Effects of short-term folic acid and/or riboflavin supplementation on serum folate and plasma total homocysteine concentrations in young Japanese male subjects

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Abstract

Objective:

To investigate the effects of short-term folic acid and/or riboflavin supplementation on serum folate and plasma plasma total homocysteine (tHcy) concentrations in young Japanese male subjects.

Design:

In a double blind, randomized controlled trial.

Intervention:

Subjects were randomly assigned to one of four groups and received a placebo (control group), 800 μg/day folic acid (FA group), 8.4 mg/day riboflavin (R group), or both (FAR group) for 2 weeks.

Setting:

Tokyo, Japan.

Subjects:

In total, 32 healthy male volunteers aged 20-29 years.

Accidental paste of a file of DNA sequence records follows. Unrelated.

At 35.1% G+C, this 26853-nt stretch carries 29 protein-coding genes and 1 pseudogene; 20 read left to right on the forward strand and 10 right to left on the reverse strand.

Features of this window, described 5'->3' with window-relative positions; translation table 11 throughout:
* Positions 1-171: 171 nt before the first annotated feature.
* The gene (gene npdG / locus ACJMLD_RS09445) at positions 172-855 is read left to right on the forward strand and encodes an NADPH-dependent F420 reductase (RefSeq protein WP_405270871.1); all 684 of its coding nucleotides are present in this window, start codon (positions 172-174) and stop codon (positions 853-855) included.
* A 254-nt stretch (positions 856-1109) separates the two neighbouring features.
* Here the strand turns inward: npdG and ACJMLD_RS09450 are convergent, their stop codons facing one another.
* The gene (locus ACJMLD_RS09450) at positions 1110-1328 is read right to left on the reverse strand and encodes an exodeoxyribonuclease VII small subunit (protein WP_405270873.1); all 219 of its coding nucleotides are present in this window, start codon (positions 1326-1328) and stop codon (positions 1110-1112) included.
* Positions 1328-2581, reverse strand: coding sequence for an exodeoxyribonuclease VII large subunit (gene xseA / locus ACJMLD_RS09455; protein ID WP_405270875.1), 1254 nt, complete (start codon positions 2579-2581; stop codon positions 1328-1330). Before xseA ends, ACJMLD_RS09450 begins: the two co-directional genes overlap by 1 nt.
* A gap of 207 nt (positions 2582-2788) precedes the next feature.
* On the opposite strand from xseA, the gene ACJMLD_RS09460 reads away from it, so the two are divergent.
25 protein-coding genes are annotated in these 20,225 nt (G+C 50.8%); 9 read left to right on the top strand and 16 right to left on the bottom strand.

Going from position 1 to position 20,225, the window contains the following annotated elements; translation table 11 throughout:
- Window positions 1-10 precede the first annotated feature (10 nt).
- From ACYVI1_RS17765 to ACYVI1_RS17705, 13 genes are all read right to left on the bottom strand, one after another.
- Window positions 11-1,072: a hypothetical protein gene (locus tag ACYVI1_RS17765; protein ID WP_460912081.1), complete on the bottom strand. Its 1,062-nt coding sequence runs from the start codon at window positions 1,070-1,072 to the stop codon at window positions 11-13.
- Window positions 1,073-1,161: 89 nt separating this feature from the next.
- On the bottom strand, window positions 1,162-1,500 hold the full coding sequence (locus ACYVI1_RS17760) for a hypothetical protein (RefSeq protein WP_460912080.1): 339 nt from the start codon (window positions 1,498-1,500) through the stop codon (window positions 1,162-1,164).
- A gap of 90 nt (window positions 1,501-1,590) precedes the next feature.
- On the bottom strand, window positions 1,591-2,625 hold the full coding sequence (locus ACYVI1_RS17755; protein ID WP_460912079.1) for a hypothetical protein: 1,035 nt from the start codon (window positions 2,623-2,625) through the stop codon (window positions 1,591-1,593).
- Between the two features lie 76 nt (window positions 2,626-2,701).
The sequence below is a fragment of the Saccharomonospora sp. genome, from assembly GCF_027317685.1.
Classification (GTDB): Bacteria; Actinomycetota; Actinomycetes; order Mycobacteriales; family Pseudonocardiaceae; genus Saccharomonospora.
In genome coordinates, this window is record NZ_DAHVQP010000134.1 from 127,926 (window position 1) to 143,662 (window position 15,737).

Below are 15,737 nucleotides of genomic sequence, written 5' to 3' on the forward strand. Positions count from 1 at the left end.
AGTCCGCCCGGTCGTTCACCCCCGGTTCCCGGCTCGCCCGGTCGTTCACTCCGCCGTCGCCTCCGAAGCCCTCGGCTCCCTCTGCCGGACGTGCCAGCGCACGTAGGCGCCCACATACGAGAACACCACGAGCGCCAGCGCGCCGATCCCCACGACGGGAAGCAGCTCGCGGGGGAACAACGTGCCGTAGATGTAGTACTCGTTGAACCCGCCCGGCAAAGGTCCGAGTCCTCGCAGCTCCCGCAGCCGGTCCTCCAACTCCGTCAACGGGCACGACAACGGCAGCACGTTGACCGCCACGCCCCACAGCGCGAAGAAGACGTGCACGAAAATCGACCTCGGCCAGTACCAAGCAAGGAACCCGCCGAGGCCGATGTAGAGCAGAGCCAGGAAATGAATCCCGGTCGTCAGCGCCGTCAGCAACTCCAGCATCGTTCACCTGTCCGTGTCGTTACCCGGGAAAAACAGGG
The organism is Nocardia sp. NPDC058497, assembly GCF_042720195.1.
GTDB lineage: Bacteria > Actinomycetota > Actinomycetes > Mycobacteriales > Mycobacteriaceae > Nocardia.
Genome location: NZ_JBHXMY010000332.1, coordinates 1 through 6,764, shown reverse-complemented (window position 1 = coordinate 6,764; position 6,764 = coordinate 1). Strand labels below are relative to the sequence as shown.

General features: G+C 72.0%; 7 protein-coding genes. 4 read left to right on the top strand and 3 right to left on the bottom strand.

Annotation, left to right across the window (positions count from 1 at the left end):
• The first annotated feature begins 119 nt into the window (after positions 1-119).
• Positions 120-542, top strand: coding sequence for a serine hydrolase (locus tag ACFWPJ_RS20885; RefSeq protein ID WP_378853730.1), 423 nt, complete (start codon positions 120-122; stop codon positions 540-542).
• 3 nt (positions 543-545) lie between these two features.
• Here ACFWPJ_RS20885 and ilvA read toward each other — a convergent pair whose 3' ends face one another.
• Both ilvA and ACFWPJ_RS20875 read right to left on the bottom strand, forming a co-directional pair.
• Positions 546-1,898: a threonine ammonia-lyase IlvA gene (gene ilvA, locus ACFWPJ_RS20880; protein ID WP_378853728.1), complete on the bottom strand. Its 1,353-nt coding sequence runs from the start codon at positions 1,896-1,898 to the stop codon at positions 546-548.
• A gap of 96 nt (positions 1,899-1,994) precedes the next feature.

Results:

At the end of the 2 week supplementation period, the tHcy concentration decreased significantly in the FA group. Serum folate concentrations had increased between 2.7 and 2.0-fold in the FA and FAR groups, respectively, but the mean within-group changes in serum folate and plasma tHcy concentrations did not differ between these two groups. At the end of the study, alanine amino transferase was decreased in the R and FAR groups, while alanine amino transferase was increased in the FA group.

Conclusion:

Supplementation with folic acid, 800 μg/day, for 2 weeks, increased the serum and red blood cell folate concentrations and decreased the plasma tHcy concentrations in healthy young male subjects. Riboflavin supplementation may have blunted the effect of folic acid, which resulted in a diminished reduction of tHcy in our subjects.

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